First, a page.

Okay, that’s it – I hate IT security. And I really think that many folks in IT are actually like Mordac, the Preventer of IT, from the Dilbert comic strip. Okay, that’s not fair…
Allow me to back up just a bit to explain where I’m coming from. Recently, one of my clients told me that I had to change my password – actually several passwords. I’m probably not the best customer for most IT organizations – I can’t remember passwords like “@GHtf4#8iJJj6s$hillbilly9” – so I use passwords like “IHateThatCompany@5”. Even then, I have so many locations to go on the Internet and various internal intranets that I find it impossible to remember them all. By the way, I refuse to use one of those password amalgamation programs because if I forget that password I can access nothing; worse, if someone hacks that password, they can ruin my professional life.
Being essentially lazy, I let Windows remember all of my passwords – a reasonable risk that pays dividends in productivity, while my Windows password is reasonably secure.
And this is what got me into trouble. My client has web access that forces me to use a “contractor number” as my username for some types of access, my initial/lastname for other types of access, and email address with a corporate prefix for still other types of access. I was told that I could change my password in one place, and all of my corporate passwords would be the same. Okay, that should help somewhat, I thought.
So I changed my password in that one place, and was locked out of all accounts almost immediately. Why? I forgot which username type I had to use for the various web access portals. When a username/password combination didn’t work, I’d try the old password, in case the new password “didn’t take yet” – yes, a bad decision on my part. I then had to request IT to reset my accounts again – a one-day delay because the head-office IT group in California had to do it.
I tried to access again the next day – but not before asking the local IT guy which username type matched which portal. Well, he got it wrong, so I was locked out again. For another whole day. Bottom line, I was able to get full access back only after being locked out for three whole business days.
No doubt there were good security-based reasons for using different usernames (I guess), but it remains a constant source of confusion for all but the most experienced employees. As new application portals come on line, default formats are used to save time, and to get things online as quickly as possible. I get that. But at the end of the day, in the haste to block unauthorized access, the IT group(s) had succeeded in blocking authorized access.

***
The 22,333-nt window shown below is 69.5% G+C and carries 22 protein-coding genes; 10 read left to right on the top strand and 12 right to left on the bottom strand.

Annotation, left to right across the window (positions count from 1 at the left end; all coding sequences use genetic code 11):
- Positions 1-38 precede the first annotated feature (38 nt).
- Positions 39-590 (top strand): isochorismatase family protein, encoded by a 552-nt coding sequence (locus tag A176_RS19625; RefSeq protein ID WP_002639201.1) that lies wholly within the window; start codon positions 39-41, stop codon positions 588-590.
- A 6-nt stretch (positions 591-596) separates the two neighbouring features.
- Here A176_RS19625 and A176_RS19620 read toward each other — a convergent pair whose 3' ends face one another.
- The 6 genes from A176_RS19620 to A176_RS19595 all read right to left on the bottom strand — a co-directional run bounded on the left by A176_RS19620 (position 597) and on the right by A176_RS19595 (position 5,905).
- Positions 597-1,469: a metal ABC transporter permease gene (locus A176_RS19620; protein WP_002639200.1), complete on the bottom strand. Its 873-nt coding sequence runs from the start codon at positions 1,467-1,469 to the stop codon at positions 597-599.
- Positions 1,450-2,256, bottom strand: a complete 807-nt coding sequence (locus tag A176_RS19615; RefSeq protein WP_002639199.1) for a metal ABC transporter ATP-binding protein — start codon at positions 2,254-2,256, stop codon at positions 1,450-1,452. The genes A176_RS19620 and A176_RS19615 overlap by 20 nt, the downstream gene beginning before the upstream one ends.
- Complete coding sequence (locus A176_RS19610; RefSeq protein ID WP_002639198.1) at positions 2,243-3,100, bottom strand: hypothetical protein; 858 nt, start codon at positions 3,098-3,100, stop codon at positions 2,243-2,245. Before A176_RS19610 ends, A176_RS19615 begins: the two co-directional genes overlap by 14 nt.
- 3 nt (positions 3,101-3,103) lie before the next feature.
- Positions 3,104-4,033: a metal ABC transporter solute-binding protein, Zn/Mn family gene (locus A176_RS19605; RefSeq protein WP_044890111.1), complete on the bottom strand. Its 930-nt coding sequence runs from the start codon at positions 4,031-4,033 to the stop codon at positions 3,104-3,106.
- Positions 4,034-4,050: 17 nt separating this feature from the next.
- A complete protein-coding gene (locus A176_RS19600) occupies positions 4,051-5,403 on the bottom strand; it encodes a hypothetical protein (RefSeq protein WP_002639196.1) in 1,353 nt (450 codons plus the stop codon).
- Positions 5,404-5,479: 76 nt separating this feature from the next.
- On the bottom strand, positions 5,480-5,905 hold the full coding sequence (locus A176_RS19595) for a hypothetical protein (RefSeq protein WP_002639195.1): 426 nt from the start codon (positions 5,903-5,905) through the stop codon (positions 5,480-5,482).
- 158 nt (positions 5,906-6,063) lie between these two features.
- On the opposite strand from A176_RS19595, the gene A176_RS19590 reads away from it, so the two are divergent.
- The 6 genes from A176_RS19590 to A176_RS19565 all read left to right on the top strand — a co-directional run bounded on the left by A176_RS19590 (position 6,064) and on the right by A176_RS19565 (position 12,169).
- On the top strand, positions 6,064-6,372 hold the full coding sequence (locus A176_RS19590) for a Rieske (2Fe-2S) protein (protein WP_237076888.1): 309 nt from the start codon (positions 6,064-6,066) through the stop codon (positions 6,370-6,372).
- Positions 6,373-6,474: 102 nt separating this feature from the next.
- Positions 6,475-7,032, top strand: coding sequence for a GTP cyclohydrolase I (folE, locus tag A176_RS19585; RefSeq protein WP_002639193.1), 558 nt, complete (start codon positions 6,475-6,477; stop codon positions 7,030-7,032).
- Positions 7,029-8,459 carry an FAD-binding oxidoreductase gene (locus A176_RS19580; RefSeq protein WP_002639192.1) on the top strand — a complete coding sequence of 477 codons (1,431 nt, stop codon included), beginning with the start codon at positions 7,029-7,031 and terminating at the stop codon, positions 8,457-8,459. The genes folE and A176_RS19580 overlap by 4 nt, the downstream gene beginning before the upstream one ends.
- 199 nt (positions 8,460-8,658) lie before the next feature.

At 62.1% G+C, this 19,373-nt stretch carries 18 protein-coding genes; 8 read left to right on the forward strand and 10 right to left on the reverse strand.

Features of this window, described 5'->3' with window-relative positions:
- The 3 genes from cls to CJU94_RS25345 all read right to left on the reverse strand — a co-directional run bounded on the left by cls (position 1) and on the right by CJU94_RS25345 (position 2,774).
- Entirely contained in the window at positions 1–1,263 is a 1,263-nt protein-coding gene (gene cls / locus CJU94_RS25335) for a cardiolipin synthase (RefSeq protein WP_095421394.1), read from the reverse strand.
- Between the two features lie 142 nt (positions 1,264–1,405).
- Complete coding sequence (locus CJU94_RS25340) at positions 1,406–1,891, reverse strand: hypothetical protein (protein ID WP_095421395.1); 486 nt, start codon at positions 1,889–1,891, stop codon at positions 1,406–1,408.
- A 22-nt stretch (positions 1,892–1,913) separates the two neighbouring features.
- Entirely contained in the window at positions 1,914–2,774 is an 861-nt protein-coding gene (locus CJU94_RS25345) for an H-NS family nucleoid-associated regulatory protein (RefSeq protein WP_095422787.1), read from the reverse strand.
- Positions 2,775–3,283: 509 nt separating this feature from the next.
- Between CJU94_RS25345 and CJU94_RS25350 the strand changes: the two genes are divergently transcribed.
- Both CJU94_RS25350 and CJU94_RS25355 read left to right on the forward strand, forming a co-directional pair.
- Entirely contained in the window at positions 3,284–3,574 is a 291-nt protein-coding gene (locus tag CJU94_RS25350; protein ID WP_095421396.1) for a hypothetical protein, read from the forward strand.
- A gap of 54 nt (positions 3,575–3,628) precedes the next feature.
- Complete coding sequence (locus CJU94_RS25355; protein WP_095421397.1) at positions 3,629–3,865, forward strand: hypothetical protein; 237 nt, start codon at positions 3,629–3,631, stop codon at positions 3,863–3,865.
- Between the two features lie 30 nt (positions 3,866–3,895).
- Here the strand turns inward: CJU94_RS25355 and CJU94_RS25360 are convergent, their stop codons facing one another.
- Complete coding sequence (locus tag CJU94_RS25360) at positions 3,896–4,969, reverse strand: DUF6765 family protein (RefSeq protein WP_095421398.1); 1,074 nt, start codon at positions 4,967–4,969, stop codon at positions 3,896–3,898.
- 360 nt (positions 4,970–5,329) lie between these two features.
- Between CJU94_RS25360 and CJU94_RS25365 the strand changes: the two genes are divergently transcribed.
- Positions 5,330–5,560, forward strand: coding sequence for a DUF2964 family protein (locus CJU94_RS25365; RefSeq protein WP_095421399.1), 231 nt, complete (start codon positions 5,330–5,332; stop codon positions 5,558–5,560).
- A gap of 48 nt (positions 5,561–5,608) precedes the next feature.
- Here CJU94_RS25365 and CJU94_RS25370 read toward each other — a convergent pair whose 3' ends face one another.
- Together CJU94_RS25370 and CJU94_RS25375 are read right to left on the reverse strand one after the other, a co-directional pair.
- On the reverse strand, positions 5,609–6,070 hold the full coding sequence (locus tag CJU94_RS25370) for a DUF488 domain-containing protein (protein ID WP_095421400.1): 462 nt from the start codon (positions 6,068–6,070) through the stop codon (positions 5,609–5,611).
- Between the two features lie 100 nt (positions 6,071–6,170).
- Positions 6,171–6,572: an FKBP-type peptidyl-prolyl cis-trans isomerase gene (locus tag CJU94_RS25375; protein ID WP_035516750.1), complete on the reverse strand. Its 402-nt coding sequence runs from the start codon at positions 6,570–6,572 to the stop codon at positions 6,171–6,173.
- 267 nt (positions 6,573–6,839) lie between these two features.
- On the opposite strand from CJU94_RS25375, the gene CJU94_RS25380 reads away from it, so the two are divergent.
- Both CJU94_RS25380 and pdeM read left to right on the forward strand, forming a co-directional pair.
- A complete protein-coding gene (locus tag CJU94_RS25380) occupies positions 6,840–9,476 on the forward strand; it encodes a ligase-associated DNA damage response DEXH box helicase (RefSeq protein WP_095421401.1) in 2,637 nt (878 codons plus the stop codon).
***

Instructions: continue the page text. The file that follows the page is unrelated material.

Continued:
Is this fixable? Certainly, however, IT groups have only so many cycles to burn, and must spend the majority of their time fixing things that are actually broken rather that making existing systems more usable. It’s an endless cycle, and often, some of the most glaring workflow challenges in an organization never receive the attention they deserve.
This challenge can easily burrow its way down to the mainframe – the repository for the majority of large business’ most valuable data. As soon as corporate policy works its way through the entire organization, monthly password changes become the norm, which increases the likelihood that workflows will be interrupted for reasons similar to my experience. This can be exasperated by the influx of new employees into the mainframe sphere of influence, and as older employees retire.
It’s one thing to have marketing people locked out of their systems for days on end, but it’s an entirely different thing if a Mainframe DBA or lab manager is unable to make timely adjustments or emergency fixes. The truth is that any employee unable to efficiently perform business tasks is a drain on the company, which cumulatively affects the bottom line. For a large organization, the cost of this downtime – and associated cost per hour in lost productivity – can be significant.
Okay, I’m venting. The fact is, all organizations must have proper security protocols in place, and people like me have to live with them. That’s a given. Now, if your DBAs and lab managers are the same people that are controlling access to systems, then your organization is probably in default of a whole slew of security and regulatory protocols, and problems like mine are the least of your concerns.